Film Review: IL POSTINO

IL POSTINO

IL POSTINO’s balanced pacing and eye-catching cinematography make it a pleasure on the eye, while its charming and captivating script captures the heart

To my shame, I must admit that I wasn’t familiar with Michael Radford’s 1994 film IL POSTINO when the press release landed on my desk. Despite winning an Oscar, as well as several BAFTAs and a multitude of international awards, the foreign language film just seemed to have slipped through my net. Thankfully, I was able to discover this rare gem for the first time thanks to the release of a stunningly restored Dual Edition (Blu-ray and DVD), due for release later this month.

IL POSTINO (aka THE POSTMAN) tells the fictional story of the real-life life Nobel laureate poet Pablo Neruda (Philippe Noiret) who, exiled from his native Chile for political reasons, finds residence on a tiny island off Italy. As such a high profile figure, Neruda receives huge quantities of mail, so much so that the local post office must hire an extra postman: Il Postino.

Though shy and poorly educated, the postman (Massimo Troisi) is so intrigued by Neruda that he devises a ploy to engage the attention of the great man. Neruda is charmed by the fresh simplicity of the postman’s enthusiasm and the unlikely duo become friends, with Neruda helping his young friend to follow his dreams, express his love and win the heart of local beauty Beatrice (Maria Grazia Cucinotta).

On first glance, it’s easy to see why Michael Radford’s masterpiece is so well liked. Set against a stunning Italian backdrop, the film’s balanced pacing and eye-catching cinematography make it a pleasure on the eye while the charming and captivating script captures the heart. But the real beauty of the film is in its quietness, encompassing a story of unusual friendship, poetry, politics, romance and heartbreak, all of which are expanded upon in ingenious and emotionally-satisfying ways.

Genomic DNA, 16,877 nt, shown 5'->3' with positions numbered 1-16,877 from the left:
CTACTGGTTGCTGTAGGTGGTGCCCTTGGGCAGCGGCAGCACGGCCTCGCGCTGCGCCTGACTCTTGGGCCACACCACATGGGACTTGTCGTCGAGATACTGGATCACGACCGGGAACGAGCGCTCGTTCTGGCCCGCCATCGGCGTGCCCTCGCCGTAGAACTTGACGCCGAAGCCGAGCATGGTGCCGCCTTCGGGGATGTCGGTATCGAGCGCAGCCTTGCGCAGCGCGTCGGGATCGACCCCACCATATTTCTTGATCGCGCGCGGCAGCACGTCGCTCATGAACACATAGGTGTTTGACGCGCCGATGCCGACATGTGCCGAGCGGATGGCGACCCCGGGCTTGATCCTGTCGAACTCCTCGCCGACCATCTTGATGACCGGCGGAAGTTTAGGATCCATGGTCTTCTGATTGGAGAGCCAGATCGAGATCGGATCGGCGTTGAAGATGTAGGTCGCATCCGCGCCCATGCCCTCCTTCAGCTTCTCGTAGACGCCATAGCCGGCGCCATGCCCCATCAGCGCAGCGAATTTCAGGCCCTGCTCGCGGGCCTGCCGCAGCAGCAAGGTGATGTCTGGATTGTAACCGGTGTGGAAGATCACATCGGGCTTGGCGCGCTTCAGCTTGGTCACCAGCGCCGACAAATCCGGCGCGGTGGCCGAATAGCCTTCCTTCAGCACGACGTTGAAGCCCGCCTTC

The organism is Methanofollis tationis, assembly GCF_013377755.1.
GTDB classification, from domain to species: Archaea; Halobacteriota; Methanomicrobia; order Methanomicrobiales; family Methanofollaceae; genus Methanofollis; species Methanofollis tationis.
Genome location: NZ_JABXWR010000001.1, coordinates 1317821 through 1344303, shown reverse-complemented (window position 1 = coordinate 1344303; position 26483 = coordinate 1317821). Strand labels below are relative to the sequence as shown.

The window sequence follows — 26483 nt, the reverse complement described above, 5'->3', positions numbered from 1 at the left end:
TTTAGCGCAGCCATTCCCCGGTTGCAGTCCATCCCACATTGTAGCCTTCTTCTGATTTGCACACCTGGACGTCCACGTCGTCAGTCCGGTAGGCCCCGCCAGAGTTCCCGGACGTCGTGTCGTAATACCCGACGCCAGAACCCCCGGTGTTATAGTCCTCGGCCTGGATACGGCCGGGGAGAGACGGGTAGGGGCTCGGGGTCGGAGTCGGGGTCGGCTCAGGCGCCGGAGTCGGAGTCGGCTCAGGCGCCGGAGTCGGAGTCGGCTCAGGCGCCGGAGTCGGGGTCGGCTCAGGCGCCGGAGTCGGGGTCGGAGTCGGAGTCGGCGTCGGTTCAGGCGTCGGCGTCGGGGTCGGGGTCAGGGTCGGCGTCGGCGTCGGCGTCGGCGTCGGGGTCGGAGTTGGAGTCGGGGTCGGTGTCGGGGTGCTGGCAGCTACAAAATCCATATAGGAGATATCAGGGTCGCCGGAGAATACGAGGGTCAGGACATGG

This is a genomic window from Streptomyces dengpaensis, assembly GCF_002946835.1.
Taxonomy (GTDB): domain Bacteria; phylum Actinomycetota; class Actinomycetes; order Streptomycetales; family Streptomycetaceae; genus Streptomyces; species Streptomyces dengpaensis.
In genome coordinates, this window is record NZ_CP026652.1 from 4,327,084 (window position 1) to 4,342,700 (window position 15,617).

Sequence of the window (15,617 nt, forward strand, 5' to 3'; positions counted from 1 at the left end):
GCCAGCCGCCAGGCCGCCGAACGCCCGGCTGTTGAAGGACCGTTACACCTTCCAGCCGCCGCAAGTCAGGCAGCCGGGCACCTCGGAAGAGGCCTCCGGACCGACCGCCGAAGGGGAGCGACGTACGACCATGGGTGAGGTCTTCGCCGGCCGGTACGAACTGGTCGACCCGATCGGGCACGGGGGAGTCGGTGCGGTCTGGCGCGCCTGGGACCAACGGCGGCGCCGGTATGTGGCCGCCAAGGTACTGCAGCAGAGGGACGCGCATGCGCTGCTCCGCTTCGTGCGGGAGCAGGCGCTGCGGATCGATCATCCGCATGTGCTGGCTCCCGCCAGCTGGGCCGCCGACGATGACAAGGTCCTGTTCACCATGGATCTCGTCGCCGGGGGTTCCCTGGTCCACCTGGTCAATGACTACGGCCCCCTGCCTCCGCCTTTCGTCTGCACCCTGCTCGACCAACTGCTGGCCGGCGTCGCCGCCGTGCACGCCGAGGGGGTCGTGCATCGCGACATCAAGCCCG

The guiding spirit behind IL POSTINO is the late Massimo Troisi’s quietly moving performance as Mario. The Italian director and actor co-wrote the screenplay and postponed heart surgery in order to act in the title role, sadly dying the day after the movie was finished. Hesitant, shy, and uncultured, Mario has the heart of a poet, but little talent with words and Troisi plays him with such constraint and humanity that you can’t help but fall in love with the character.

Philippe Noiret is equally excellent, playing the grumpy but compassionate Neruda to perfection. Whilst Troisi is the star of IL POSTINO, Noiret is key to it all coming together, portraying Neruda as part father-figure, part dreamer and part realist and a true friend, father and teacher to Mario. Together, the pair turn this good-hearted little film into a quiet meditation on fate, tact, and poetry.

With its engaging blend of humour and sunny romance, IL POSTINO is a great movie from start to finish. None of it feels like it has been manufactured and even the stereotypical quirkiness and eccentricity of the Italians doesn’t feel wrong, just pure fun. Add in Radford’s unobtrusive yet inspired direction and Luis Enrique Bacalov’s Oscar winning emotional score and you can’t fail but to fall under IL POSTINO’s spell.

(4 / 5)

IL POSTINO is released in Dual Format (Blu-ray and DVD) on 15 October 2018

Donna is the Editor of Frankly, My Dear UK. By day, she is a digital marketing whizz, by night she reviews film, theatre and music for a wide range of publications including WhatsonStage, The Public Reviews and ScreenRelish. Loves Shakespeare, prosecco and Formula 1